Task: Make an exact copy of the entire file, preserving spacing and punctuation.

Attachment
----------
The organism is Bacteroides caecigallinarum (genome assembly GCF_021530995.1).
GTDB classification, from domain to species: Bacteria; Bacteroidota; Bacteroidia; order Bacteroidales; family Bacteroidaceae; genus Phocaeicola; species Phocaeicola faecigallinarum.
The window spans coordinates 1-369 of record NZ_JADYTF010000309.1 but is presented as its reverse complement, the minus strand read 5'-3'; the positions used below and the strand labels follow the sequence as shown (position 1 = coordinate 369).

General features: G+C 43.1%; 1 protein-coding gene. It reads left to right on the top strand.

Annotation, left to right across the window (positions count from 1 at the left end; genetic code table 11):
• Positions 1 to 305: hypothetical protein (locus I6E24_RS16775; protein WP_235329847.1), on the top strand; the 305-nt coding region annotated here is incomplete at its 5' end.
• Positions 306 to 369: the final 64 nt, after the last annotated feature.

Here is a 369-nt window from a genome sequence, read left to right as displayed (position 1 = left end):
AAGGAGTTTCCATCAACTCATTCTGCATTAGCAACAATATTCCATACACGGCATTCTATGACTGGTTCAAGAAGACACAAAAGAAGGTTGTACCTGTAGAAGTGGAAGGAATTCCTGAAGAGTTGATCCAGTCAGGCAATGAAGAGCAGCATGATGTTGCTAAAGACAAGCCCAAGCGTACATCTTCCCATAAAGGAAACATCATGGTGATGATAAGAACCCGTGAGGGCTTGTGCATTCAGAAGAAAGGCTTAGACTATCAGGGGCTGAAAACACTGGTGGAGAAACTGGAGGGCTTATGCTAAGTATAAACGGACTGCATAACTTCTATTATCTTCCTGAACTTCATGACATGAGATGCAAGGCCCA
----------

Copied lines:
The organism is Bacteroides caecigallinarum (genome assembly GCF_021530995.1).
GTDB classification, from domain to species: Bacteria; Bacteroidota; Bacteroidia; order Bacteroidales; family Bacteroidaceae; genus Phocaeicola; species Phocaeicola faecigallinarum.
The window spans coordinates 1-369 of record NZ_JADYTF010000309.1 but is presented as its reverse complement, the minus strand read 5'-3'; the positions used below and the strand labels follow the sequence as shown (position 1 = coordinate 369).

General features: G+C 43.1%; 1 protein-coding gene. It reads left to right on the top strand.

Annotation, left to right across the window (positions count from 1 at the left end; genetic code table 11):
• Positions 1 to 305: hypothetical protein (locus I6E24_RS16775; protein WP_235329847.1), on the top strand; the 305-nt coding region annotated here is incomplete at its 5' end.
• Positions 306 to 369: the final 64 nt, after the last annotated feature.

Here is a 369-nt window from a genome sequence, read left to right as displayed (position 1 = left end):
AAGGAGTTTCCATCAACTCATTCTGCATTAGCAACAATATTCCATACACGGCATTCTATGACTGGTTCAAGAAGACACAAAAGAAGGTTGTACCTGTAGAAGTGGAAGGAATTCCTGAAGAGTTGATCCAGTCAGGCAATGAAGAGCAGCATGATGTTGCTAAAGACAAGCCCAAGCGTACATCTTCCCATAAAGGAAACATCATGGTGATGATAAGAACCCGTGAGGGCTTGTGCATTCAGAAGAAAGGCTTAGACTATCAGGGGCTGAAAACACTGGTGGAGAAACTGGAGGGCTTATGCTAAGTATAAACGGACTGCATAACTTCTATTATCTTCCTGAACTTCATGACATGAGATGCAAGGCCCA